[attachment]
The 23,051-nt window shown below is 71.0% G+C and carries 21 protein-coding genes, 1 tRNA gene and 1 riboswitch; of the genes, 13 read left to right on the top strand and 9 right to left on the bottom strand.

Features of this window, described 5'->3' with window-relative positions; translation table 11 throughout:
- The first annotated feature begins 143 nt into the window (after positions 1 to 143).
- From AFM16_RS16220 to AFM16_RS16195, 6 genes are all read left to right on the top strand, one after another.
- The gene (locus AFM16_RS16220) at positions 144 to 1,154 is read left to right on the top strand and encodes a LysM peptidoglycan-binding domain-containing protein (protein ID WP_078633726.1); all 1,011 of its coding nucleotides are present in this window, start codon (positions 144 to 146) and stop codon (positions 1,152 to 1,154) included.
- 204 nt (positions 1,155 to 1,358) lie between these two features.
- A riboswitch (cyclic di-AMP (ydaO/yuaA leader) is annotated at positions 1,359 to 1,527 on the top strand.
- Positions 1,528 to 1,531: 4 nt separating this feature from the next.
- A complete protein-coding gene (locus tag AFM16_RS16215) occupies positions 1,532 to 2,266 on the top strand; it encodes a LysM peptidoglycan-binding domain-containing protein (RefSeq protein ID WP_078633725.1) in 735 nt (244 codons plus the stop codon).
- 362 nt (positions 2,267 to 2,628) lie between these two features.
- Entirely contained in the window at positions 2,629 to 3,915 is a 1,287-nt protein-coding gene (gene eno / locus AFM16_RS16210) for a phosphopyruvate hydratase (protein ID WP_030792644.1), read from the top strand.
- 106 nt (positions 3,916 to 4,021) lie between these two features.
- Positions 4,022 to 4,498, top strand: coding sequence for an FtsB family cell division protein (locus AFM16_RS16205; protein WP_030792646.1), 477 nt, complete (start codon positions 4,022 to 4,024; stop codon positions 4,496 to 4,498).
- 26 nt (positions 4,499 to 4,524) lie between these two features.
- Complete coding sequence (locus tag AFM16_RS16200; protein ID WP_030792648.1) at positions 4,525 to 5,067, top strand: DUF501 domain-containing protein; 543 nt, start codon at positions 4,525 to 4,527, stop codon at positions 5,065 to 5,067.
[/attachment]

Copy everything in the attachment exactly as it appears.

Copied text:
The 23,051-nt window shown below is 71.0% G+C and carries 21 protein-coding genes, 1 tRNA gene and 1 riboswitch; of the genes, 13 read left to right on the top strand and 9 right to left on the bottom strand.

Features of this window, described 5'->3' with window-relative positions; translation table 11 throughout:
- The first annotated feature begins 143 nt into the window (after positions 1 to 143).
- From AFM16_RS16220 to AFM16_RS16195, 6 genes are all read left to right on the top strand, one after another.
- The gene (locus AFM16_RS16220) at positions 144 to 1,154 is read left to right on the top strand and encodes a LysM peptidoglycan-binding domain-containing protein (protein ID WP_078633726.1); all 1,011 of its coding nucleotides are present in this window, start codon (positions 144 to 146) and stop codon (positions 1,152 to 1,154) included.
- 204 nt (positions 1,155 to 1,358) lie between these two features.
- A riboswitch (cyclic di-AMP (ydaO/yuaA leader) is annotated at positions 1,359 to 1,527 on the top strand.
- Positions 1,528 to 1,531: 4 nt separating this feature from the next.
- A complete protein-coding gene (locus tag AFM16_RS16215) occupies positions 1,532 to 2,266 on the top strand; it encodes a LysM peptidoglycan-binding domain-containing protein (RefSeq protein ID WP_078633725.1) in 735 nt (244 codons plus the stop codon).
- 362 nt (positions 2,267 to 2,628) lie between these two features.
- Entirely contained in the window at positions 2,629 to 3,915 is a 1,287-nt protein-coding gene (gene eno / locus AFM16_RS16210) for a phosphopyruvate hydratase (protein ID WP_030792644.1), read from the top strand.
- 106 nt (positions 3,916 to 4,021) lie between these two features.
- Positions 4,022 to 4,498, top strand: coding sequence for an FtsB family cell division protein (locus AFM16_RS16205; protein WP_030792646.1), 477 nt, complete (start codon positions 4,022 to 4,024; stop codon positions 4,496 to 4,498).
- 26 nt (positions 4,499 to 4,524) lie between these two features.
- Complete coding sequence (locus tag AFM16_RS16200; protein ID WP_030792648.1) at positions 4,525 to 5,067, top strand: DUF501 domain-containing protein; 543 nt, start codon at positions 4,525 to 4,527, stop codon at positions 5,065 to 5,067.